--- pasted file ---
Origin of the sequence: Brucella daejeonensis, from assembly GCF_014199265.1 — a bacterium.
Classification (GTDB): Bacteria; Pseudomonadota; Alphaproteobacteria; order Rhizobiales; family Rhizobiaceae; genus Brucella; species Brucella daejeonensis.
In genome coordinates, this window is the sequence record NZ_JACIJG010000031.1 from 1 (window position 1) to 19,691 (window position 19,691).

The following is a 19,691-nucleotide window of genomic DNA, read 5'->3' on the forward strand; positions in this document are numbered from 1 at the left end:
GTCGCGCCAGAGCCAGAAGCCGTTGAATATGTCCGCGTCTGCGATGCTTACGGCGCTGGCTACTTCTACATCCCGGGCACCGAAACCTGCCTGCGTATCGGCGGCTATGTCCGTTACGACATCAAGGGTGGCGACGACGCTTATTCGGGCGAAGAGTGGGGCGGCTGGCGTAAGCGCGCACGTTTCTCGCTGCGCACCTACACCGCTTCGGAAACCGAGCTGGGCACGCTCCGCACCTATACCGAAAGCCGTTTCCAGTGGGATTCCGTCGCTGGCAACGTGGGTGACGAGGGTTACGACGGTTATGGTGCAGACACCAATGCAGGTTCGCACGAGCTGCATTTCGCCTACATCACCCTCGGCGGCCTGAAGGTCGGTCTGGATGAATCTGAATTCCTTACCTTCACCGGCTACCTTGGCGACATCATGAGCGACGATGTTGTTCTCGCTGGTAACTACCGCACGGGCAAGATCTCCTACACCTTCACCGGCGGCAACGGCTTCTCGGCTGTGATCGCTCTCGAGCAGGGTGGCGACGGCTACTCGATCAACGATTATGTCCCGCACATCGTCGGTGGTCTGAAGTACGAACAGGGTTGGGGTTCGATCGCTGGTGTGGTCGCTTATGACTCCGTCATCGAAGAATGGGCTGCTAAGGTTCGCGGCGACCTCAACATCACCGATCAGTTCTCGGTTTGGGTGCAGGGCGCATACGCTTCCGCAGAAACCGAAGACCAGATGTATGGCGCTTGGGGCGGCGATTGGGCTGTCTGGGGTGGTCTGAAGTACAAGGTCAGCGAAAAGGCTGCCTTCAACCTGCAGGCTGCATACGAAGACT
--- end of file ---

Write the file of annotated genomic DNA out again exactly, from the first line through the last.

Origin of the sequence: Brucella daejeonensis, from assembly GCF_014199265.1 — a bacterium.
Classification (GTDB): Bacteria; Pseudomonadota; Alphaproteobacteria; order Rhizobiales; family Rhizobiaceae; genus Brucella; species Brucella daejeonensis.
In genome coordinates, this window is the sequence record NZ_JACIJG010000031.1 from 1 (window position 1) to 19,691 (window position 19,691).

The following is a 19,691-nucleotide window of genomic DNA, read 5'->3' on the forward strand; positions in this document are numbered from 1 at the left end:
GTCGCGCCAGAGCCAGAAGCCGTTGAATATGTCCGCGTCTGCGATGCTTACGGCGCTGGCTACTTCTACATCCCGGGCACCGAAACCTGCCTGCGTATCGGCGGCTATGTCCGTTACGACATCAAGGGTGGCGACGACGCTTATTCGGGCGAAGAGTGGGGCGGCTGGCGTAAGCGCGCACGTTTCTCGCTGCGCACCTACACCGCTTCGGAAACCGAGCTGGGCACGCTCCGCACCTATACCGAAAGCCGTTTCCAGTGGGATTCCGTCGCTGGCAACGTGGGTGACGAGGGTTACGACGGTTATGGTGCAGACACCAATGCAGGTTCGCACGAGCTGCATTTCGCCTACATCACCCTCGGCGGCCTGAAGGTCGGTCTGGATGAATCTGAATTCCTTACCTTCACCGGCTACCTTGGCGACATCATGAGCGACGATGTTGTTCTCGCTGGTAACTACCGCACGGGCAAGATCTCCTACACCTTCACCGGCGGCAACGGCTTCTCGGCTGTGATCGCTCTCGAGCAGGGTGGCGACGGCTACTCGATCAACGATTATGTCCCGCACATCGTCGGTGGTCTGAAGTACGAACAGGGTTGGGGTTCGATCGCTGGTGTGGTCGCTTATGACTCCGTCATCGAAGAATGGGCTGCTAAGGTTCGCGGCGACCTCAACATCACCGATCAGTTCTCGGTTTGGGTGCAGGGCGCATACGCTTCCGCAGAAACCGAAGACCAGATGTATGGCGCTTGGGGCGGCGATTGGGCTGTCTGGGGTGGTCTGAAGTACAAGGTCAGCGAAAAGGCTGCCTTCAACCTGCAGGCTGCATACGAAGACT